Ibuprofen: Dosage, Side Effects & Other Facts
Generic ibuprofen tablets are often brownish-red in color.
Credit: BW Folsom | Shutterstock

Ibuprofen is a non-steroidal anti-inflammatory drug (NSAID) available both over-the-counter and, in greater strength, by prescription. It aims to relieve pain in a variety of cases, including fevers, headaches, toothaches, menstrual cramps, joint pain and backaches. It is sometimes prescribed to relieve the symptoms of osteoarthritis or rheumatoid arthritis, such as stiffness, tenderness and swelling, though it cannot cure arthritis. It works by blocking the body’s enzymes that make chemicals that signal pain.

"It's an anti-inflammatory drug typically prescribed for the treatment of pain and [it's] also effective for fever," said Dr. Aaron Clark, a family medicine physician at The Ohio State University Wexner Medical Center in Columbus, Ohio. 

Ibuprofen is commonly marketed as Advil, Motrin or Midol.

Nonprescription ibuprofen is available in the following forms: tablet, chewable tablet, liquid and drops of concentrated liquid. Adults and children over 12 can take ibuprofen every four to six hours as needed, though they should not take more than six pills in one day unless directed by a doctor. 

Children and infants can usually take ibuprofen every six to eight hours but should not have more than four doses in 24 hours unless directed by a doctor. If you are unsure about how much ibuprofen to give a child, consult a doctor who will determine the dosage based on the child’s weight.

"With children there's quite a bit of variation," Clark said. From birth to age 2, the dosage is dependent on the child's weight. "Their livers are more immature and are less able to metabolize medicine as older children can."

Ibuprofen is typically given in drop form to infants, and liquid form for children. But caregivers should not try to substitute one for the other, Clark said. 

"The infant drops are much more concentrated than the liquid," Clark told Live Science. "Parents will occasionally try to use the infant drops for a child and try to match up what they think the dose should be, and they end up overdosing their child with it."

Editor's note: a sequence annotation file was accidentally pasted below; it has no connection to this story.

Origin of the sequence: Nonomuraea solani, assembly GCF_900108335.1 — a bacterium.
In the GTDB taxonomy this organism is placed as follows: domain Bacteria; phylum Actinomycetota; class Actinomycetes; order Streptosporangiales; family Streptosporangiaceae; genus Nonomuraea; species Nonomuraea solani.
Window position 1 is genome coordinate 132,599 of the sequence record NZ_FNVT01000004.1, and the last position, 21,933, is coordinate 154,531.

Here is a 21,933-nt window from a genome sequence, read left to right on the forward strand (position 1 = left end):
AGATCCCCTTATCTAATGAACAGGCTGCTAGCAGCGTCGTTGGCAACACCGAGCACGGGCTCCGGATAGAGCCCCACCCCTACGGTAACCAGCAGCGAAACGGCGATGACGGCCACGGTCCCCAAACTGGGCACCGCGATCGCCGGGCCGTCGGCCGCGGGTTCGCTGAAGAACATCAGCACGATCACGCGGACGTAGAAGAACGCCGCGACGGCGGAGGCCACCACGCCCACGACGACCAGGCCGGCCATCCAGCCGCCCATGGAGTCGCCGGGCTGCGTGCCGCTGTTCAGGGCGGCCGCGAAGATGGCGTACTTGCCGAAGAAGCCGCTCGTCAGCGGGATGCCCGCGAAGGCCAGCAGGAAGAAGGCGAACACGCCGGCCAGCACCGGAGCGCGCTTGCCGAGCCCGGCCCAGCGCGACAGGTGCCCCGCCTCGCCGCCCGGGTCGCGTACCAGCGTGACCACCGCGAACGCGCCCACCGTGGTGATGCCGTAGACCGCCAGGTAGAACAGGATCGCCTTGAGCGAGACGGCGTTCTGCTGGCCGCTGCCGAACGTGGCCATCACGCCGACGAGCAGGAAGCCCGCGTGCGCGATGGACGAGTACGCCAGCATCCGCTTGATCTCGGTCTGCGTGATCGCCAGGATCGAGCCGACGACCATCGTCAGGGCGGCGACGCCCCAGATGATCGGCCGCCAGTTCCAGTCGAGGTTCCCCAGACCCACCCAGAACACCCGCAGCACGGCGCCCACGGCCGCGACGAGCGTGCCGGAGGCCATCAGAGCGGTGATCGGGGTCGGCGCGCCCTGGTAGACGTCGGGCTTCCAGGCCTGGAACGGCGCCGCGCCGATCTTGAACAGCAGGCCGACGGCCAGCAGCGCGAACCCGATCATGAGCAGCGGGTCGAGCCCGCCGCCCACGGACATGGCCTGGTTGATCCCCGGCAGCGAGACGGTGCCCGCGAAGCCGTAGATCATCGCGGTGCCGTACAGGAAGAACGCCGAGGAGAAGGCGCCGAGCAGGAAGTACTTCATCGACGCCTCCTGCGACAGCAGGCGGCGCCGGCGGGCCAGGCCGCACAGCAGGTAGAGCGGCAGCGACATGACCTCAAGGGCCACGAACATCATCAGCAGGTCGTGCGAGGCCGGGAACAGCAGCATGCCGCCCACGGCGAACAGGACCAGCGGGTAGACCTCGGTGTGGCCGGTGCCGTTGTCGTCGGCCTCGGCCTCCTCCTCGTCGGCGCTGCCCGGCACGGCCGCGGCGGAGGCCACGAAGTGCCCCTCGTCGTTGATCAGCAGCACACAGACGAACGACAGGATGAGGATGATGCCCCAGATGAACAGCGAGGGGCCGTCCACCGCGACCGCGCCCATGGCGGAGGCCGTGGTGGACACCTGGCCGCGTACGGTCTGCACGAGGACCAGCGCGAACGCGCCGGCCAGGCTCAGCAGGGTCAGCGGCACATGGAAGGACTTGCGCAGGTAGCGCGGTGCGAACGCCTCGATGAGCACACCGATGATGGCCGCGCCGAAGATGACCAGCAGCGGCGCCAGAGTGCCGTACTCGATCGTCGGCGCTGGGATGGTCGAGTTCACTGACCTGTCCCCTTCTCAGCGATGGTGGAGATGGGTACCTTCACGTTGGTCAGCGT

Prescription ibuprofen should come with a doctor’s instructions. It is usually taken three or four times a day for arthritis symptoms or four to six hours as needed with prescribed for pain.

It is best to take ibuprofen with food or milk to prevent stomach upset. If a dose is missed, it should be taken as soon as the patient remembers, unless it is close to the time to take the next dose. In that case, do not double up on doses — simply skip the missed one.

Be careful when taking multiple medicines that they do not contain ibuprofen. Ibuprofen can be present in other medicines, including nighttime sleep aids, nonprescription cough and cold medicines, so combining them can cause patients to exceed the recommended dosage. The U.S. National Institutes of Health notes that this is especially dangerous for children.

Do not take other NSAID drugs unless given permission by a doctor. Tell the doctor if you are taking aspirin, lithium, water pills, steroids, blood thinner or blood pressure medicine in addition to ibuprofen.

People should not drink alcohol while taking ibuprofen.

Women in the later stages of pregnancy should not take ibuprofen. Patients with bleeding disorders, stomach ulcers, liver disease, advanced kidney disease, or who are about to or have just had coronary artery bypass graft surgery should not take ibuprofen.

Some people may suffer allergic reactions or asthma after taking ibuprofen, aspirin or other NSAIDs. Reaction symptoms may include:

  • Itching
  • Hives
  • Swelling of face or hands
  • Swelling or tingling in mouth or throat
  • Chest tightness
  • Breathing trouble

If such reactions occur, do not take ibuprofen again.

Ibuprofen and other NSAIDs may cause bleeding, holes or ulcers in the stomach or intestines. The risk is higher for people who have taken NSAIDs for a long time, are elderly, in poor health, who smoke or drink regularly or have had a stomach ulcer in the past.